After making a name for themselves with a successful online trading platform, Robinhood offered its customers a no-fee Robinhood Checking and Savings account. Well, it did for a couple of days before the Securities Investor Protection Corporation, SIPC, stepped in. Invitations were to be sent out beginning in January 2019 to open these accounts but now there is hardly any evidence the product ever existed. The product is now being rebranded as a cash management program that will be launched in the future.
The bottom line is that Robinhood was trying to use the SIPC’s guarantee on money placed in accounts that will be used for investments to provide insurance for a new type of checking & savings account. It turns out that doing first and asking questions later doesn’t always work well in finance.
Robinhood promised a 3% APY and no overdraft or monthly fees. The accounts also offered a Mastercard debit card and free access to 75,000 ATM’s around the U.S. That’s access to more ATMs than the biggest five banks combined.
How did Robinhood plan to keep costs so low?
Robinhood sticks to a small base of 300 employees and makes a profit by investing your funds in U.S. Treasuries, as well as through Mastercard interchange fees (charged to merchants when you use your debit card) The trade-off for the customer here is the choice of no bank fees over access to a physical bank. The customer does, however, have access to 24/7 live text chat support.
With Robinhood you earn 3 % off all of your money. Mental math is hard, so if you look at the median U.S. household that has about $8,000 in liquidsavings, they’d earn $240 a year.”
Robinhood co-CEO Baiju Bhatt
Robinhood co-CEO Baiju Bhatt explains: “Brick-and-mortar locations are costly. Our goal with this product was to build a completely digital experience so we can reduce our overhead so we can pass more of the value back to customers.”
3% interest on Robinhood Checking and Savings
Both checking and savings accounts earn 3% on every dollar. Bhatt explains how they expect this to benefit the average customer:
“Saving accounts in the U.S. pay on average 0.09 % and we all know the banks are making far more than that from the deposits. With Robinhood you earn 3 % off all of your money. Mental math is hard, so if you look at the median U.S. household that has about $8,000 in liquid savings, they’d earn $240 a year.”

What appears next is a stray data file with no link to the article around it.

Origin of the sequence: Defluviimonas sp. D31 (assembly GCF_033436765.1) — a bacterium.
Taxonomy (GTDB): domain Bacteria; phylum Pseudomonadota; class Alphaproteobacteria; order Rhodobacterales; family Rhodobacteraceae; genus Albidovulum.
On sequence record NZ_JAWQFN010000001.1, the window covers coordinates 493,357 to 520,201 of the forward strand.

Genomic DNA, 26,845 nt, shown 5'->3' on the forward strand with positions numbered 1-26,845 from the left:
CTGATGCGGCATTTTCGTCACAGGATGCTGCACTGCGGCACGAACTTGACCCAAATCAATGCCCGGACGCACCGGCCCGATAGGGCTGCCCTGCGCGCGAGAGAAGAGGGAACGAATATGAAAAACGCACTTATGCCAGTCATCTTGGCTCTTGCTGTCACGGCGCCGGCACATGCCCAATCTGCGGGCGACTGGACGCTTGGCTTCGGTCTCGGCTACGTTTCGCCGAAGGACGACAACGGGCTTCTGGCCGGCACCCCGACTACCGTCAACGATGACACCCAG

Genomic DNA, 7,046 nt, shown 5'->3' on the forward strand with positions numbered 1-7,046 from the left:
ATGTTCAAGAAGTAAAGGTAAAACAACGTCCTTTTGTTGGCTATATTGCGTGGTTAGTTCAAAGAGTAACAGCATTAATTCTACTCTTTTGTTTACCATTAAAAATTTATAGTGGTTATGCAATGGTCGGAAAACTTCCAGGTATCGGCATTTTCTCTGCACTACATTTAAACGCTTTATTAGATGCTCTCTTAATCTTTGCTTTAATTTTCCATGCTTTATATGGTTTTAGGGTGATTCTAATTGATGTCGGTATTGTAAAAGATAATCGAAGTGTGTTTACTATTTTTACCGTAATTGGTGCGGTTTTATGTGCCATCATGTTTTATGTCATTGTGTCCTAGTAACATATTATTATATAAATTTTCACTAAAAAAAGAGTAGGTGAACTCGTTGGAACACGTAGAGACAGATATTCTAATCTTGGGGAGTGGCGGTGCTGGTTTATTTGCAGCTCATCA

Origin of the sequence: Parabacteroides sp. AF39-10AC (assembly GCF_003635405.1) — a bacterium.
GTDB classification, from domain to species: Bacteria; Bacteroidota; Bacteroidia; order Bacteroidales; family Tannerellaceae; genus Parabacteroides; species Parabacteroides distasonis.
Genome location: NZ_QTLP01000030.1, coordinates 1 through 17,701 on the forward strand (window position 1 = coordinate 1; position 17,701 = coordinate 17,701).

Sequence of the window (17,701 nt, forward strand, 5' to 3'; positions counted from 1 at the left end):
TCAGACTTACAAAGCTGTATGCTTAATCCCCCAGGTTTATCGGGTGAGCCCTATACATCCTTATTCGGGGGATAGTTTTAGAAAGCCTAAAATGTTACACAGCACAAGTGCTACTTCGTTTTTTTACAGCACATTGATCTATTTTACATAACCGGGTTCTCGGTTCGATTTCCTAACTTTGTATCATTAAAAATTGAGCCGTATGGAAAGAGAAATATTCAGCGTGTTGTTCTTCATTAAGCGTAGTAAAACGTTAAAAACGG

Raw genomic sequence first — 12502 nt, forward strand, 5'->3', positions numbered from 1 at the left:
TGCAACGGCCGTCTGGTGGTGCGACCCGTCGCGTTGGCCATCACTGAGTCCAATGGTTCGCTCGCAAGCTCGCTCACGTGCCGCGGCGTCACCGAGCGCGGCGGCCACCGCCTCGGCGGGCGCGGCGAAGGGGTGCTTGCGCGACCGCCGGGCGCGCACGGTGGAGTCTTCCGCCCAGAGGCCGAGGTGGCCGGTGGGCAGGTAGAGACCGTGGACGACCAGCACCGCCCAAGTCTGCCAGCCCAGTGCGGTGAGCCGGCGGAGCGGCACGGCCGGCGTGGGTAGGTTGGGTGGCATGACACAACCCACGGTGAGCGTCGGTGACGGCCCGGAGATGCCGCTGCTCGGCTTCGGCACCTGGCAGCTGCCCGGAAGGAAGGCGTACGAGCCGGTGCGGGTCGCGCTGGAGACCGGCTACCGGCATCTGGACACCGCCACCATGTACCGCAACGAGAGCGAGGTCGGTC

It was good while it lasted
Robinhood claimed their checking and savings accounts were insured by the SIPC rather than the FDIC or NCUA like registered banks. Their reasoning is that the money deposited into Robinhood checking and savings accounts would fall under the same protection that the SIPC provides for their investment services. There are currently a few issues with this. As for being able to offer insurance through the SIPC, the president and CEO of the SIPC, Stephen Harbeck, responded by saying:
SIPC does not protect checking and savings accounts since the money has not been deposited for a protected purpose. SIPC protects cash that is deposited with a brokerage firm for one limited purpose … the purpose of purchasing securities.”
President and CEO of the SIPC, Stephen Harbeck
Even if the SIPC were to offer protection for other accounts, Harbeck explained, “Insurance doesn’t appear in our name. There is a reason for that. When people see that word they believe they can never lose money.” The SIPC does not offer the same protection as the FDIC. Clearly, as of now, they claim that the protection they do offer does not extend to checking and savings accounts anyway.r
Enough said. Robinhood has since taken the checking and savings account site down. It is too early to give up on Robinhood’s virtual bank aspirations. They have rebranded the checking account as a cash management account for investors. It is not clear what features and services it will offer. However, it might be as good as a checking account for investors looking for a short-term account with a decent APY.